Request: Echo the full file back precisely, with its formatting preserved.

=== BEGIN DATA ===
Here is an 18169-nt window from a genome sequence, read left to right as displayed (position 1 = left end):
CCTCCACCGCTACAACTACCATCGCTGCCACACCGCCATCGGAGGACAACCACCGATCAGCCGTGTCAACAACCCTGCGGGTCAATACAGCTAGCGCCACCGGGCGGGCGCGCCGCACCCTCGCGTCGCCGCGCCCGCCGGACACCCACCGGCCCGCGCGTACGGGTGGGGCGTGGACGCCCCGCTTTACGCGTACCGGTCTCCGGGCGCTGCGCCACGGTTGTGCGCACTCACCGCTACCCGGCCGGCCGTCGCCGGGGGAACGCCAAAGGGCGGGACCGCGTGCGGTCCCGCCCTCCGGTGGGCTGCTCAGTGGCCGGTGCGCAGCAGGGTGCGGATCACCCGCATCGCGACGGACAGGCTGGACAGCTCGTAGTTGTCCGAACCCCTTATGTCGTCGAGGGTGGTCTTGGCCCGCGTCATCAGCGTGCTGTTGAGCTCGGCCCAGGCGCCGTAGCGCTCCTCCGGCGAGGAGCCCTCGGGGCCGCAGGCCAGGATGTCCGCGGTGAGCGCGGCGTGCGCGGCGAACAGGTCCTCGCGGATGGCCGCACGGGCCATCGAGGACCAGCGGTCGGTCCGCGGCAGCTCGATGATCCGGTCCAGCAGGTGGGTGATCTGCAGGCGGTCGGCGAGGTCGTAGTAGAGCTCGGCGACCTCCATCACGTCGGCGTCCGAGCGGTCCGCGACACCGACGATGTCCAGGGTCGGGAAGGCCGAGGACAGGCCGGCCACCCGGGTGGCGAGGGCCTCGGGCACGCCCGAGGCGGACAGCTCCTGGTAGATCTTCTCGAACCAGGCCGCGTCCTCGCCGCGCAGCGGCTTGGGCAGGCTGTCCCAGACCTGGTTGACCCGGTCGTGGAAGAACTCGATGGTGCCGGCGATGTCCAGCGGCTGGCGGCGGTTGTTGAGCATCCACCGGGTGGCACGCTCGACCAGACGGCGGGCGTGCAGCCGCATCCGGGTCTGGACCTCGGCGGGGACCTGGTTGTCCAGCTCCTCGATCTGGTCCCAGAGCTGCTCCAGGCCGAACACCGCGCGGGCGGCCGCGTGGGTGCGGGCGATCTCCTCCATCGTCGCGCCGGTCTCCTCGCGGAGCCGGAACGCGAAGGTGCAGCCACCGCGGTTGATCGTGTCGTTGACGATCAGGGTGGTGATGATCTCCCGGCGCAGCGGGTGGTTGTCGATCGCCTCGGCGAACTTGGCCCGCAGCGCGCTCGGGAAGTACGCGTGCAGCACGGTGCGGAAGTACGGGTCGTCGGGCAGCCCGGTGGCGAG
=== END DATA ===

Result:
Here is an 18169-nt window from a genome sequence, read left to right as displayed (position 1 = left end):
CCTCCACCGCTACAACTACCATCGCTGCCACACCGCCATCGGAGGACAACCACCGATCAGCCGTGTCAACAACCCTGCGGGTCAATACAGCTAGCGCCACCGGGCGGGCGCGCCGCACCCTCGCGTCGCCGCGCCCGCCGGACACCCACCGGCCCGCGCGTACGGGTGGGGCGTGGACGCCCCGCTTTACGCGTACCGGTCTCCGGGCGCTGCGCCACGGTTGTGCGCACTCACCGCTACCCGGCCGGCCGTCGCCGGGGGAACGCCAAAGGGCGGGACCGCGTGCGGTCCCGCCCTCCGGTGGGCTGCTCAGTGGCCGGTGCGCAGCAGGGTGCGGATCACCCGCATCGCGACGGACAGGCTGGACAGCTCGTAGTTGTCCGAACCCCTTATGTCGTCGAGGGTGGTCTTGGCCCGCGTCATCAGCGTGCTGTTGAGCTCGGCCCAGGCGCCGTAGCGCTCCTCCGGCGAGGAGCCCTCGGGGCCGCAGGCCAGGATGTCCGCGGTGAGCGCGGCGTGCGCGGCGAACAGGTCCTCGCGGATGGCCGCACGGGCCATCGAGGACCAGCGGTCGGTCCGCGGCAGCTCGATGATCCGGTCCAGCAGGTGGGTGATCTGCAGGCGGTCGGCGAGGTCGTAGTAGAGCTCGGCGACCTCCATCACGTCGGCGTCCGAGCGGTCCGCGACACCGACGATGTCCAGGGTCGGGAAGGCCGAGGACAGGCCGGCCACCCGGGTGGCGAGGGCCTCGGGCACGCCCGAGGCGGACAGCTCCTGGTAGATCTTCTCGAACCAGGCCGCGTCCTCGCCGCGCAGCGGCTTGGGCAGGCTGTCCCAGACCTGGTTGACCCGGTCGTGGAAGAACTCGATGGTGCCGGCGATGTCCAGCGGCTGGCGGCGGTTGTTGAGCATCCACCGGGTGGCACGCTCGACCAGACGGCGGGCGTGCAGCCGCATCCGGGTCTGGACCTCGGCGGGGACCTGGTTGTCCAGCTCCTCGATCTGGTCCCAGAGCTGCTCCAGGCCGAACACCGCGCGGGCGGCCGCGTGGGTGCGGGCGATCTCCTCCATCGTCGCGCCGGTCTCCTCGCGGAGCCGGAACGCGAAGGTGCAGCCACCGCGGTTGATCGTGTCGTTGACGATCAGGGTGGTGATGATCTCCCGGCGCAGCGGGTGGTTGTCGATCGCCTCGGCGAACTTGGCCCGCAGCGCGCTCGGGAAGTACGCGTGCAGCACGGTGCGGAAGTACGGGTCGTCGGGCAGCCCGGTGGCGAG